US Secretary of State Rex Tillerson to push NATO allies to pay up

Rex Tillerson headed to Brussels to push President Donald Trump's demand for NATO allies to boost defence spending.

Published: 31st March 2017 01:55 PM  |   Last Updated: 31st March 2017 01:55 PM   |  A+A-

Secretary of State Rex Tillerson (File Photo | AP)

Secretary of State Rex Tillerson (File Photo | AP)

By AFP

BRUSSELS: US Secretary of State Rex Tillerson headed to Brussels on Friday to push President Donald Trump's demand for NATO allies to boost defence spending.

Tillerson is meeting fellow NATO foreign ministers for the first time, ahead of a May 25 leaders summit with Trump in Brussels.

Seeking to draw a line under the funding row, NATO chief Jens Stoltenberg has sought to dismiss concern that Trump is less committed to the 28-nation alliance than his predecessors.

"We see a strong US commitment to NATO, to the transatlantic bond not only in words but also in deeds," Stoltenberg told reporters shortly before the talks start, citing increased US military deployments in eastern Europe. 

He said the European allies themselves realised the need to meet pledges made in 2014 to increase defence spending to two percent of gross domestic product by 2014, citing conflicts to the east and south of its borders. 

"But it is not just about cash. It is also about investing in the capabilities we need and committing forces to NATO deployments," Stoltenberg said.

Tillerson, due in Brussels at 10:45 (0845 GMT), will also push the allies to increase their role in fighting terrorism, US officials said.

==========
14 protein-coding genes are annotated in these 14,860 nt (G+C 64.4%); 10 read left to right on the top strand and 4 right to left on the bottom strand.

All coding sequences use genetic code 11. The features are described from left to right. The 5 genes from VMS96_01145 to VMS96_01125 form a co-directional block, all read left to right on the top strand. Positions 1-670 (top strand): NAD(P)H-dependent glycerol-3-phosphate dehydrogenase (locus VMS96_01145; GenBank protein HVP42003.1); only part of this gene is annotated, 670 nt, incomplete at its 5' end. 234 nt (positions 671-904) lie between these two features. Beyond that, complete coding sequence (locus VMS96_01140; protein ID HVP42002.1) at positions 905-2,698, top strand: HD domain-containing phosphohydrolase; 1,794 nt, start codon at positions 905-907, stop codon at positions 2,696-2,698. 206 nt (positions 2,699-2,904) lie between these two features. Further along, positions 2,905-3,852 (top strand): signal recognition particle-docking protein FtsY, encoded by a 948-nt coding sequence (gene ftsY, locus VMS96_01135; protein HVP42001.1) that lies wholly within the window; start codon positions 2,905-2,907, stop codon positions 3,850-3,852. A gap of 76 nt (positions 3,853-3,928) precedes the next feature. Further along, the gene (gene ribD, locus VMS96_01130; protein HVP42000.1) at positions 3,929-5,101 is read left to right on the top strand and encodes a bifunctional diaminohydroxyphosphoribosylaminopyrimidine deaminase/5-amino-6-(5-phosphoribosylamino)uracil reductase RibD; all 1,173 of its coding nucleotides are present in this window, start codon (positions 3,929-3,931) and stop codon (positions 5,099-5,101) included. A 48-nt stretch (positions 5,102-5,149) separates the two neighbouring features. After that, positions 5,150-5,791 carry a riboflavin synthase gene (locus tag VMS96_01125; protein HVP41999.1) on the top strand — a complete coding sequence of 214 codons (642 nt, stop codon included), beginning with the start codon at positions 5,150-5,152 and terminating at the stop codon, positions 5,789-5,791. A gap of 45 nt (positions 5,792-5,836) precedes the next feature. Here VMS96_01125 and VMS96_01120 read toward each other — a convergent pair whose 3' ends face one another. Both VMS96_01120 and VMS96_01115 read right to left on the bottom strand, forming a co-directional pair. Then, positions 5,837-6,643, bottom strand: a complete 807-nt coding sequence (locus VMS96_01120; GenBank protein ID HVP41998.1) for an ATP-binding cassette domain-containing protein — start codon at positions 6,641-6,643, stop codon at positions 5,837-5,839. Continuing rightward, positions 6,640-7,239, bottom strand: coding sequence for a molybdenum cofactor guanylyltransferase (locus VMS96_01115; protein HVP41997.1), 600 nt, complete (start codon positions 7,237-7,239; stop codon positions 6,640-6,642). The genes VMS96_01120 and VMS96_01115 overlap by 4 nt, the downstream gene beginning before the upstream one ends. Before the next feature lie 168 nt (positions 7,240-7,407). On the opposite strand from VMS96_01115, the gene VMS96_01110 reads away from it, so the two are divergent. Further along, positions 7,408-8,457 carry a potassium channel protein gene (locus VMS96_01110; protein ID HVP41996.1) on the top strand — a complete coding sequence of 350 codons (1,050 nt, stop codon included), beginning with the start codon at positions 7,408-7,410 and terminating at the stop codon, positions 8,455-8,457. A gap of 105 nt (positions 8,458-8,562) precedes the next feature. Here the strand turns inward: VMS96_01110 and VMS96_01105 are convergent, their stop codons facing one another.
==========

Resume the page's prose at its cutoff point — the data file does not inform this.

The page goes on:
Tillerson travelled to Brussels following a visit to Turkey, a NATO ally and key player in both Syria and Iraq where Washington wants to defeat the Islamic State group.

In the last two years, IS has claimed or hailed a wave of deadly attacks in US and European cities, including Brussels.

Tillerson will also work with NATO allies to press Russia to fulfil its obligations under the Minsk agreements to end the war in eastern Ukraine, the US official said.

Allies have been alarmed at the prospect of Trump seeking to improve relations with Russia at the expense of support for the pro-Western government in Ukraine or NATO allies in former Soviet parts of eastern Europe. 

Their concerns were reinforced when Tillerson initially planned to skip the NATO meeting, citing various commitments including a trip to Russia. 

But Tillerson, a press-shy former oilman who had friendly ties with Russian President Vladimir Putin, agreed to attend when NATO rescheduled the meeting for Friday. 

Russia in 2014 annexed Crimea from Ukraine and backed separatists in eastern Ukraine.

A senior NATO official told reporters on condition of anonymity that the Trump administration was now taking a more "mainstream" approach to the alliance and anxiety among allies had eased.

But the two percent of GDP funding aim by 2024 remains central to the future of NATO.

Its 2016 annual report said only five countries met the two percent target -- the United States, Britain, Greece, Poland and Estonia -- while Washington still accounted for nearly 70 percent of combined alliance defence spending.

Tillerson will point that out clearly on Friday.

"It's no longer sustainable for the United States to maintain a disproportionate share of NATO's deterrence and defence spending," the State Department official said.

Tillerson will also push very hard for allies to spend a fifth of their defence budgets on military capacity building, the US official said.

But the official gave no indication of what would happen if the allies fail to deliver on increased spending.

During a visit to NATO in February, US Defense Secretary James Mattis voiced staunch support for NATO but warned that Washington could "moderate" its commitment if allies fail to pay up.

Making a similar visit the same month, US Vice President Mike Pence also stressed the US commitment to NATO even while demanding laggards in the alliance meet their spending pledges.

Stoltenberg heard similar messages during a recent visit to Washington.

"I expect national plans to be an important topic to be discussed today," he said, alluding to plans to implement spending pledges.

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